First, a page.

The study was approved by San Gerardo Hospital ethical committee (protocol: Anti Abeta AD 21/04/2011), patients and controls voluntarily agreed to participate in the study and informed consent was obtained from all subjects. Patients and controls gave their consent for publication. N = 70 ALS outpatients diagnosed according to El Escorial criteria were recruited at the NEMO center (Milano, Italy); among them, N = 4 ALS patients were carrier of a TARDBP mutation (TDP43+ : c.881G>T (p.Gly294Val) [N = 1]; c.1144G>A (p.Ala382Thr) [N = 2]; c.1147A>G (p.Ile383Val) [N = 1]). None of the other patients were carrying mutations in other major ALS causative genes (SOD1, FUS, C9ORF72), with the exception of one patient carrying a SOD1 mutation (p.Ile150Thr). For this preliminary study, full-blown dementia was suspected based on the clinical interview with the ALS patient and the respective caregiver, and eventually defined according to DSM-V criteria. N = 40 sex- and age-comparable healthy controls (CTRL) were recruited as well. Furthermore, we included the following consecutive outpatients: N = 20 typical Alzheimer’s disease (AD) patients according to IWG-2 criteria (always including confirmed low CSF beta-amyloid and high total- and phospho-tau levels)14; N = 15 FTLD patients according to current criteria for bvFTD15, with a CSF profile that excluded AD and without clinical evidence of motor neuron disease (MND); N = 20 MND mimics (MN-m, including: N = 6 diabetic motor polyneuropathies, N = 7 idiopathic motor polyneuropathies, N = 7 cervical or lumbar radiculopathies). FTLD patients were age- and sex-comparable to ALS, whereas both AD and MN-m patients were significantly older (~ 10 years) than ALS patients and more representative in females (+ 20%). Patients with dementia were recruited if either (a) a legal representative was available or (b) if they were able to express informed consent (mostly mild-severity cases; this competence was confirmed by the MacArthur Competence Assessment Tool).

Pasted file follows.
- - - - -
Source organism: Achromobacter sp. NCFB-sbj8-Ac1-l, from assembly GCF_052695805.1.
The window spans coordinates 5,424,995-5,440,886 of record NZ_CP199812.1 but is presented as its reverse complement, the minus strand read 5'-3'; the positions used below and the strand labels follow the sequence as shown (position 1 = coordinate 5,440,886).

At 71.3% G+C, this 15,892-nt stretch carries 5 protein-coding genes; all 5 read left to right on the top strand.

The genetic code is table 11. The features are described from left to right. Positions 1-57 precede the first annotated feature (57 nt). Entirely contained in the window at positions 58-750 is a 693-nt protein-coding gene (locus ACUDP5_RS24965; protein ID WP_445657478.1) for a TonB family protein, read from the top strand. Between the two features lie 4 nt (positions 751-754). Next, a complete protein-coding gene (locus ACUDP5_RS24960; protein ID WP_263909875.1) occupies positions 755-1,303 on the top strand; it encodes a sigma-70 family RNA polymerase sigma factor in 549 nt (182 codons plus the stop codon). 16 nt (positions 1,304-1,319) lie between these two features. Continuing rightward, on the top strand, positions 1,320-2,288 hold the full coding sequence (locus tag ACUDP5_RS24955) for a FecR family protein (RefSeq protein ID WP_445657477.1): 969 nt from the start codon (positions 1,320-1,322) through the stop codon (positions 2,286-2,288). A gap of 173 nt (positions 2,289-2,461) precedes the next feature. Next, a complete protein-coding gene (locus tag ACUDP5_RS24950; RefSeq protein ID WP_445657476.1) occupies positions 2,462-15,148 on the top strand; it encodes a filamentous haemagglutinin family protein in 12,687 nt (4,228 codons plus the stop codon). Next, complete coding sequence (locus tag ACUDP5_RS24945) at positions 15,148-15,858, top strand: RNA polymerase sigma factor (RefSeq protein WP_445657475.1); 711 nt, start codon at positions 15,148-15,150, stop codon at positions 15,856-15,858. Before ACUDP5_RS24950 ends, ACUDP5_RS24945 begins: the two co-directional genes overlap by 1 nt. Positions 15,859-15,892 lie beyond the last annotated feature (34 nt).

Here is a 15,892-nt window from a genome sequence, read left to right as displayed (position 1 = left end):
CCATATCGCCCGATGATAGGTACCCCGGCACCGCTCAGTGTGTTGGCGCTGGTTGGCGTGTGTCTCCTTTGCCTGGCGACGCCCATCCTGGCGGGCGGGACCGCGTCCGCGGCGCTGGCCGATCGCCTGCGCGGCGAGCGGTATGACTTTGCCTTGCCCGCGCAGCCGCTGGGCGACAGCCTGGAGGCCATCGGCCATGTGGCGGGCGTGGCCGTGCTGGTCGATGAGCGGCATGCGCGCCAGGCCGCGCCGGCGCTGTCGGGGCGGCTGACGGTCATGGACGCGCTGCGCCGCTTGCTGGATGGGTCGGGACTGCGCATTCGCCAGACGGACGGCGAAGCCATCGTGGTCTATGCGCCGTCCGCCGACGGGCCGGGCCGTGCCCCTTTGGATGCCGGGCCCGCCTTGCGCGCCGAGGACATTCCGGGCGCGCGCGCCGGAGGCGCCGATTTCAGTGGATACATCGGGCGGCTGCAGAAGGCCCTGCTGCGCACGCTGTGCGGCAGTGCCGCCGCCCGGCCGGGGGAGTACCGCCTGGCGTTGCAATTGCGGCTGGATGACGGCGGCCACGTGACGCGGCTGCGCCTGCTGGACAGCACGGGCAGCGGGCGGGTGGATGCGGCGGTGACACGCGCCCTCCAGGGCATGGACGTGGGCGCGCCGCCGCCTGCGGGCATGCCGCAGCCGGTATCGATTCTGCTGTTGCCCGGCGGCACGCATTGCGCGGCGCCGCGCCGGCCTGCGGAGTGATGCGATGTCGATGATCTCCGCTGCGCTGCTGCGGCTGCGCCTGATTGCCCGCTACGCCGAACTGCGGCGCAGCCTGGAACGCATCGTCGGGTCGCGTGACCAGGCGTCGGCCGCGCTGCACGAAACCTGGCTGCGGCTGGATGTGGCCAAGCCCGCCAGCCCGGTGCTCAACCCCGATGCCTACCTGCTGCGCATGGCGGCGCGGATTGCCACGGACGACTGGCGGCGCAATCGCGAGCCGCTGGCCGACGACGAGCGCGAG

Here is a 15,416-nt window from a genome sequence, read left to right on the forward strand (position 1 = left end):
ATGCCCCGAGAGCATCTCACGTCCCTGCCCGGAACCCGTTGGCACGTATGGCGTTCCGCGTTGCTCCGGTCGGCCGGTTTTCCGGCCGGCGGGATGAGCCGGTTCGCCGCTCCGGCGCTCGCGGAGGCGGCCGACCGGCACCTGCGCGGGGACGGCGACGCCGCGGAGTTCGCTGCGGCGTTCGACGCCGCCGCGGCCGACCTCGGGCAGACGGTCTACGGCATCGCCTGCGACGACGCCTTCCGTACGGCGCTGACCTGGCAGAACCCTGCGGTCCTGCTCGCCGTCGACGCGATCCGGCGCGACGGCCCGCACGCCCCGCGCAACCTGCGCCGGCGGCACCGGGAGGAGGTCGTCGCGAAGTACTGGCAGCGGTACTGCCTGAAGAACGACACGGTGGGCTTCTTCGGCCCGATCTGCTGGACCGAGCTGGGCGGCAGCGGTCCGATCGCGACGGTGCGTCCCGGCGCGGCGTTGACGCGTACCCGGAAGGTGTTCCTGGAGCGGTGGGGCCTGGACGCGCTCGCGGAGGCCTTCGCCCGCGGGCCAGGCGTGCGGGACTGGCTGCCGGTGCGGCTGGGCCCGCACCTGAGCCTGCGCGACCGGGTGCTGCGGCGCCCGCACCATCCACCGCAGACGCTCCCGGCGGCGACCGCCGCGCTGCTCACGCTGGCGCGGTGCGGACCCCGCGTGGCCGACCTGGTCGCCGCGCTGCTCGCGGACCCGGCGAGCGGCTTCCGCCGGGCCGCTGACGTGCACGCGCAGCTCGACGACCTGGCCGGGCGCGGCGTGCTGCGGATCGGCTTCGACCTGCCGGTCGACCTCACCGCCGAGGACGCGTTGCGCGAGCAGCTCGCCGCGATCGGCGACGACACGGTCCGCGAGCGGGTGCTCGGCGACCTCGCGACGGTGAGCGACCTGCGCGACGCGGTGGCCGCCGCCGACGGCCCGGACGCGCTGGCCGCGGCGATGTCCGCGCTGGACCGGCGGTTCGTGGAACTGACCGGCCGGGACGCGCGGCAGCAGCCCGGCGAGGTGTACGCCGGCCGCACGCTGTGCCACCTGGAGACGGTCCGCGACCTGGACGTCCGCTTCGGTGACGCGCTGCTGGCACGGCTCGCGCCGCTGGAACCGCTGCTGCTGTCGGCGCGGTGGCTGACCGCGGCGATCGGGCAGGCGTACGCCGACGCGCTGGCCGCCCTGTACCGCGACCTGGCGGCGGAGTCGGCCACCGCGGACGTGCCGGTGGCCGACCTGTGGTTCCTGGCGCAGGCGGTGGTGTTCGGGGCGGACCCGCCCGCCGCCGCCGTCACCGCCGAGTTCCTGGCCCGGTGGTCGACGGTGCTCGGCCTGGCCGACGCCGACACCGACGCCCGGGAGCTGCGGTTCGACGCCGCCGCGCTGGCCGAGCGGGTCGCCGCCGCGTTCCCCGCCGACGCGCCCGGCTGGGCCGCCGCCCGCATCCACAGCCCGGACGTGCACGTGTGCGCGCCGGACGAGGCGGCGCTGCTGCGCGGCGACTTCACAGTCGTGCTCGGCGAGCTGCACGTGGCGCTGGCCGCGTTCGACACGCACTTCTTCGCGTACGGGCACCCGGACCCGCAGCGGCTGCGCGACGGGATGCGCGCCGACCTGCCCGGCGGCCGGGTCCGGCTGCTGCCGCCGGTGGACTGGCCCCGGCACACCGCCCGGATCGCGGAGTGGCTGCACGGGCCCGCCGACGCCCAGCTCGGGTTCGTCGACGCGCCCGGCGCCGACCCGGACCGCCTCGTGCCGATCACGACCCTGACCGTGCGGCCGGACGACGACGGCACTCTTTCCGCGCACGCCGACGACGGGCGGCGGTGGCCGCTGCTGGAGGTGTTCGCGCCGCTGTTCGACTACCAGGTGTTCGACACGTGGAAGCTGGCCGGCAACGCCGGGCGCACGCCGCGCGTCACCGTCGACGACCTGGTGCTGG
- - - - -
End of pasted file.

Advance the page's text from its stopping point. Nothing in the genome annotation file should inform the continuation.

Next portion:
Exclusion criteria for all groups were the use of steroid or immunosuppressive drugs, recent infection or surgery, cancer or autoimmune/inflammatory diseases. See Table 1 for the demographic and clinical characteristics of the recruited sample.